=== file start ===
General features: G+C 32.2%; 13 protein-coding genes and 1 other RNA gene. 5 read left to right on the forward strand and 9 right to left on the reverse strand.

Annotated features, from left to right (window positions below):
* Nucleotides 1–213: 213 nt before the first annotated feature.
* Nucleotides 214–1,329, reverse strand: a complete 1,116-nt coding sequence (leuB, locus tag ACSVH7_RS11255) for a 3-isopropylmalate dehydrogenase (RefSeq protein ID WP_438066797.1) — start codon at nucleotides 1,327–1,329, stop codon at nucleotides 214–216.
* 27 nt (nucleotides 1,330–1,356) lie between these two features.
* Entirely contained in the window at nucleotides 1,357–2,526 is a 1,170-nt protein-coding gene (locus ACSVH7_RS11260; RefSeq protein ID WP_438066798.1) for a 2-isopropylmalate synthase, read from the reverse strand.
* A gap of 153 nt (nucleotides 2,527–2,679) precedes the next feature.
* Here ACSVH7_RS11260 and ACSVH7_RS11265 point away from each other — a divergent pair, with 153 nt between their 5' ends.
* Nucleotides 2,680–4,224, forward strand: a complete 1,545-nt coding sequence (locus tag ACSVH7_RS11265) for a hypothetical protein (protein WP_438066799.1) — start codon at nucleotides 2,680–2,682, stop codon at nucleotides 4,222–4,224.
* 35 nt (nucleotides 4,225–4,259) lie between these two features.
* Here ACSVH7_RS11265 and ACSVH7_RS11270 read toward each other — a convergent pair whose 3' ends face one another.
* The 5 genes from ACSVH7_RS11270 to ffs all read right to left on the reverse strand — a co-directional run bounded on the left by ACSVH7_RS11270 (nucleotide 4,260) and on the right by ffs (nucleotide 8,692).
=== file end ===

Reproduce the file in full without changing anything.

General features: G+C 32.2%; 13 protein-coding genes and 1 other RNA gene. 5 read left to right on the forward strand and 9 right to left on the reverse strand.

Annotated features, from left to right (window positions below):
* Nucleotides 1–213: 213 nt before the first annotated feature.
* Nucleotides 214–1,329, reverse strand: a complete 1,116-nt coding sequence (leuB, locus tag ACSVH7_RS11255) for a 3-isopropylmalate dehydrogenase (RefSeq protein ID WP_438066797.1) — start codon at nucleotides 1,327–1,329, stop codon at nucleotides 214–216.
* 27 nt (nucleotides 1,330–1,356) lie between these two features.
* Entirely contained in the window at nucleotides 1,357–2,526 is a 1,170-nt protein-coding gene (locus ACSVH7_RS11260; RefSeq protein ID WP_438066798.1) for a 2-isopropylmalate synthase, read from the reverse strand.
* A gap of 153 nt (nucleotides 2,527–2,679) precedes the next feature.
* Here ACSVH7_RS11260 and ACSVH7_RS11265 point away from each other — a divergent pair, with 153 nt between their 5' ends.
* Nucleotides 2,680–4,224, forward strand: a complete 1,545-nt coding sequence (locus tag ACSVH7_RS11265) for a hypothetical protein (protein WP_438066799.1) — start codon at nucleotides 2,680–2,682, stop codon at nucleotides 4,222–4,224.
* 35 nt (nucleotides 4,225–4,259) lie between these two features.
* Here ACSVH7_RS11265 and ACSVH7_RS11270 read toward each other — a convergent pair whose 3' ends face one another.
* The 5 genes from ACSVH7_RS11270 to ffs all read right to left on the reverse strand — a co-directional run bounded on the left by ACSVH7_RS11270 (nucleotide 4,260) and on the right by ffs (nucleotide 8,692).